David H. Roman - Goldman Sachs Group Inc., Research Division

Got it. That's very helpful. Then in a commentary surrounding gross margins being about flattish or slightly up for 2012, it sounds that there are some factors that are transient, such as manufacturing variances on lower volumes and some that may just be a reflection of the changing mix of your business as it relates to the MedSurg business growing faster than the Reconstructive business. Can you maybe help us think about the gross margin dynamic on a longer-term basis and then also how new products fit into the trajectory for gross margins?

Curt R. Hartman

It's a great question. And clearly, when you look at MedSurg, when you look at expansion in emerging markets and everybody's talking about that, those businesses are on the lower side of our company gross margin. And we're okay with that. We know how to operate lower gross margin businesses and still generate a lot of profit and a lot of cash. So that movement does not concern us and does not inhibit our thoughts that we can still generate double-digit earnings growth. And so longer term and especially when you consider all the things that are evolving in healthcare on a global basis, you may be looking at healthcare that has a lower overall gross margin. And I think what I would tell you and others may tell you is we're comfortable with that trend. That said, all of our efforts from a global manufacturing standpoint, a plant network simplification standpoint, a vendor simplification standpoint, a harmonization of quality systems, are all geared at driving higher gross margins across the business. So we're not afraid of it going in one direction, but we're also lining up a number of initiatives today, tomorrow, next 5 or 10 years, that are geared at driving higher gross margins.

Operator

Your next question is from the line of Vivian Cervantes with Kaufman Bros.

Vivian Cervantes - Kaufman Bros., L.P., Research Division

Appreciate your comments on gross margins and the different factors that are driving it. With 7 acquisition facilities being ingrained to slowing down utilization to absorb and come up with appropriate inventory levels and then having a lineup of initiatives that would improve gross margins over time. If we were to sort of wrap this together and try and come up with a takeaway, can you say that maybe some of the heavy lifting may be behind us now and that what we're looking for going forward would be more refinements?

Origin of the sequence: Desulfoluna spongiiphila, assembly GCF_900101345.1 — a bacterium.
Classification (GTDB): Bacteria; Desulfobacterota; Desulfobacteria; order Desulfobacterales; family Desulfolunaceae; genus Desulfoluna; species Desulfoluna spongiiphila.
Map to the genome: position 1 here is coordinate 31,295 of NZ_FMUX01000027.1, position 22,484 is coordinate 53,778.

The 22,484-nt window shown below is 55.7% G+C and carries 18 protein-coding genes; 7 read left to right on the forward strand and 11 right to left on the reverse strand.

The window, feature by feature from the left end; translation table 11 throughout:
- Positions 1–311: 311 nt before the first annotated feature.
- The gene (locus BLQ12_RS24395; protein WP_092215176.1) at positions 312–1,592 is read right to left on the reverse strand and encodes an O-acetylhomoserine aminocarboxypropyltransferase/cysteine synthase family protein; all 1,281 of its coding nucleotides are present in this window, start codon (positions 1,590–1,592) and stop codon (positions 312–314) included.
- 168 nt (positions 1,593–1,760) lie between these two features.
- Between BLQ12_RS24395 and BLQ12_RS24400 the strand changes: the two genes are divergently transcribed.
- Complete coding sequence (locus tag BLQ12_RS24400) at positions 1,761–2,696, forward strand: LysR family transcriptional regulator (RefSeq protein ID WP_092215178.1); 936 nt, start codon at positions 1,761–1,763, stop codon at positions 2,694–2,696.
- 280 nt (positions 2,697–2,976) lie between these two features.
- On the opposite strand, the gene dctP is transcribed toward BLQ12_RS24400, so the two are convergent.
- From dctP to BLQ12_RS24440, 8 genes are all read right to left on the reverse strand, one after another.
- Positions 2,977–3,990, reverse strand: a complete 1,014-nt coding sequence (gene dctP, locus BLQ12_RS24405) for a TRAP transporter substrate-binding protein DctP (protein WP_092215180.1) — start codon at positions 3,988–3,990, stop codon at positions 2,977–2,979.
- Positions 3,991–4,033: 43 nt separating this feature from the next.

Curt R. Hartman

No. I don't want anybody to think that at all. I think our simplification of the plant network is very much in front of us. And as I said, we're just getting started with those efforts. They are long-term efforts. They are complicated efforts. I'd noted 7 facilities. Keep in mind, the Neurovascular acquisition brings 3 facilities, none of which have yet transferred to Stryker. So we have 3 more facilities coming into our network. So the thought about simplifying the business plant network, while at the same time absorbing 3 new facilities, still sits in the very near-term horizon, nevermind the long-term opportunity to consolidate core competencies into different manufacturing campuses and simplify the business. So there is a journey there and it's a long journey. And frankly, when I look at it, I get excited because I can see what the potential is and I can see how it can benefit the company over the long term. But again, we're going to move cautiously because any time you move a product, you open up a whole can of quality potential issues. And we are going to do everything we can to avoid that.

Vivian Cervantes - Kaufman Bros., L.P., Research Division

That's helpful. So then...

Stephen P. MacMillan